Thursday, January 21, 2010

That's the way we've always done it.

If someone tells me that one more time I may puke.

This story was from a fellow inspector...

One Christmas, a young girl was watching her mother prepare the ham for cooking. The mother took a sharp knife, cut off both ends of the ham,added all her other 'special' items for flavoring, put the ham in the pan and into the oven.

The girl asks, "Mother, why did you cut the ends off of the ham?" "Why, I don't know, that's the way my mother always did it."

Later, when all the family was together for the meal the mother asks "Mom,why did you cut the ends off the ham?" She says, "I can't recall, oh, Mom always did it that way." They look over to the Great Grandmother who is sitting in her seat smiling. Great Grandma says, "I had to cut the ends off because my pan was to short to fit the ham in whole."

By pure observation, a habit, a procedure, a course in history may be set for generations that has nothing to do with the finished product, science,or fact.

It's Good to be Me!

Tuesday, January 5, 2010

Which welds are required to be visually inspected and by who?

Ed called: “We work on Off-Road and Lifting Equipment and our welders are qualified per AWS D1.1. Which welds are required to be visually inspected and by who?”

Ed, A few documents you should consider adding to your welding library are:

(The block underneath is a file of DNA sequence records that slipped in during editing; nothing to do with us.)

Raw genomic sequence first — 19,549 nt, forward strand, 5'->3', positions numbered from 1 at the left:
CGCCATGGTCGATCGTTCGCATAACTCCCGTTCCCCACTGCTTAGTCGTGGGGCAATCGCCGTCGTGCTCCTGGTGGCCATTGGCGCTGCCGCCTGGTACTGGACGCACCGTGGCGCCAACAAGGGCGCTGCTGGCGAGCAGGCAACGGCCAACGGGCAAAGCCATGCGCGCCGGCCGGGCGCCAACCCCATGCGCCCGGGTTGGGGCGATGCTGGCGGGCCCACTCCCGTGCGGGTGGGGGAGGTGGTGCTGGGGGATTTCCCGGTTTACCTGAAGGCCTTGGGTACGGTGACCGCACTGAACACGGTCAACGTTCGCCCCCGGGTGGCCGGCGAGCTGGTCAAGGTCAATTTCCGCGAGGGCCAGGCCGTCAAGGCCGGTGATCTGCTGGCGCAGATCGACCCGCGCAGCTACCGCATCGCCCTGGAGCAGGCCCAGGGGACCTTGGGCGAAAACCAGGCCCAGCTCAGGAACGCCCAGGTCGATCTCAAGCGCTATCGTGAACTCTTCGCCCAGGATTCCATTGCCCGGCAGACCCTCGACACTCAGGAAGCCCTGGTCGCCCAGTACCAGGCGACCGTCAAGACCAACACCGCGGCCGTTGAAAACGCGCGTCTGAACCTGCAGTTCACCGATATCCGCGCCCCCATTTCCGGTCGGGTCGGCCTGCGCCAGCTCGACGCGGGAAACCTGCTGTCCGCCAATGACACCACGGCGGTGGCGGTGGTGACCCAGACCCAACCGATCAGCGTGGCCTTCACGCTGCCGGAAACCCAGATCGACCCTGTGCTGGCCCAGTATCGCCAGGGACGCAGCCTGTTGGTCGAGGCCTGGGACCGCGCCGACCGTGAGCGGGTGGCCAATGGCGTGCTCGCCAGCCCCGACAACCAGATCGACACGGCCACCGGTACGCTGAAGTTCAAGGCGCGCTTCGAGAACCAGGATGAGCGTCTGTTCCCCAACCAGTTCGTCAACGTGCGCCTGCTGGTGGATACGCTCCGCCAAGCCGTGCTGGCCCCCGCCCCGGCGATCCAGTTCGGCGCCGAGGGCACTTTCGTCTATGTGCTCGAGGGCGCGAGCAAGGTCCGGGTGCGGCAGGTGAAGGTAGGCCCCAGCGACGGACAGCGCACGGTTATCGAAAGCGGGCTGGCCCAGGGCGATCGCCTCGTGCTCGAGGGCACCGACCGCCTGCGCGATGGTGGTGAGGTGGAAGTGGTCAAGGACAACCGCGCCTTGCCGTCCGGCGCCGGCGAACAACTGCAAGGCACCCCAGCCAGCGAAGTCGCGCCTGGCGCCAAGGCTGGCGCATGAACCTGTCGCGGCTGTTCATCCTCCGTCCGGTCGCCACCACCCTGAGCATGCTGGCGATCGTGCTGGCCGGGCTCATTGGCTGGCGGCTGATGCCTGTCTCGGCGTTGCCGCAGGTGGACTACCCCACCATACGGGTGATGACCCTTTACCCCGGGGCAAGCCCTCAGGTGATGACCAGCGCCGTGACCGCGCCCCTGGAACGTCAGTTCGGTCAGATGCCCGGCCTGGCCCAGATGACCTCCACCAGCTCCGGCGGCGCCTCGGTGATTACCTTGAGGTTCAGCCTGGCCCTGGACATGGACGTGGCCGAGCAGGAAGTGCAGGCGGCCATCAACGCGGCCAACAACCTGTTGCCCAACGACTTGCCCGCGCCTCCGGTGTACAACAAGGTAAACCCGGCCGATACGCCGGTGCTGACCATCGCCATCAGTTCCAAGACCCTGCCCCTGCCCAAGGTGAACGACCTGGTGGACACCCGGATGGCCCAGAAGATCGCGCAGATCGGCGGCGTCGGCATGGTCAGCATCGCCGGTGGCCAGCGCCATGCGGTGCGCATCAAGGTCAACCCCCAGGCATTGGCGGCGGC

• AWS D14.1- Specification for Welding Industrial & Mill Cranes & Other Material Handling Equipment,
• AWS D14.3- Specification for Welding Earthmoving, Construction & Agricultural Equipment -and-
• AWS D14.4- Specification for Welded Joints in Machinery & Equipment
These welding specifications are a little more applicable to the industry <> services.

You asked which welds are required to be visually inspected and I had to snicker… There was a time in my life when on one side of my Hard Hat was printed “AWS D1.1 Sec 6.9” I would get this question, smile, point to my Hard Hat and say, “Look it up!”

AWS D1.1 keeps it simple, Clause 6.9 – Visual Inspection, “All welds shall be visually inspected…” Section 10.6 of D14.1 is similar, “All welds shall be visually examined.” That doesn’t leave a lot of “wiggle room”. A qualified inspector needs to visually inspect all welds.

As to who the qualified inspector is, I told you over the phone that a Certified Welding Inspector (CWI) isn’t required. Welding codes and standards typically accept the qualifications of a CWI but they don’t require certification. AWS D1.1 and D14.1 require inspectors to be qualified and that the bases for qualification are documented. In addition, D1.1 requires a regular eye exam.

As long as <> writes a qualification procedure for your inspectors, the inspectors conform to Para: (1), (2) or (3) [see D1.1 Para: or D14.1 Para: 10.1.3] and <> maintains documentation that those inspectors meet the qualification requirements, visual weld inspection can be handled internally.

A great document to use as a guide for developing your Weld Inspector Qualification Procedure is AWS B5.1 – Specification for the Qualification of Welding Inspectors ( This is a free download made available by the American Welding Society at

As for what I had printed on the other side of my Hard Hat… “AWS D1.1 Sec 3.1, 2nd Sentence”. Look it up! But that’s a whole other column.

"It's Good to be Me."